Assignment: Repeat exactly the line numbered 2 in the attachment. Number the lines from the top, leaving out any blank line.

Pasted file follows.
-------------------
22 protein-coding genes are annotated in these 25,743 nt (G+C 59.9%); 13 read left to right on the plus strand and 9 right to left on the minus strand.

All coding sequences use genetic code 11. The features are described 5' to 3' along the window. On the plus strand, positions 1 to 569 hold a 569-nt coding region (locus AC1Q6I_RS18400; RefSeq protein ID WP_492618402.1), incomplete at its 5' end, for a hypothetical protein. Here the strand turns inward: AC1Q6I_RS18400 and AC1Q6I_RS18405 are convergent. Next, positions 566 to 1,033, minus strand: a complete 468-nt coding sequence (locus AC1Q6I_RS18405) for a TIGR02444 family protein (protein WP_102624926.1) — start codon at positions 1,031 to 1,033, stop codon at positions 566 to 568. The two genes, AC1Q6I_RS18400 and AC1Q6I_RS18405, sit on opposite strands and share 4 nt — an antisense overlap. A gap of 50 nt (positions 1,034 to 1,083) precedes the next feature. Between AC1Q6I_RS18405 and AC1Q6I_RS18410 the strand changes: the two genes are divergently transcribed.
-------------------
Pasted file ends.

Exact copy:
All coding sequences use genetic code 11. The features are described 5' to 3' along the window. On the plus strand, positions 1 to 569 hold a 569-nt coding region (locus AC1Q6I_RS18400; RefSeq protein ID WP_492618402.1), incomplete at its 5' end, for a hypothetical protein. Here the strand turns inward: AC1Q6I_RS18400 and AC1Q6I_RS18405 are convergent. Next, positions 566 to 1,033, minus strand: a complete 468-nt coding sequence (locus AC1Q6I_RS18405) for a TIGR02444 family protein (protein WP_102624926.1) — start codon at positions 1,031 to 1,033, stop codon at positions 566 to 568. The two genes, AC1Q6I_RS18400 and AC1Q6I_RS18405, sit on opposite strands and share 4 nt — an antisense overlap. A gap of 50 nt (positions 1,034 to 1,083) precedes the next feature. Between AC1Q6I_RS18405 and AC1Q6I_RS18410 the strand changes: the two genes are divergently transcribed.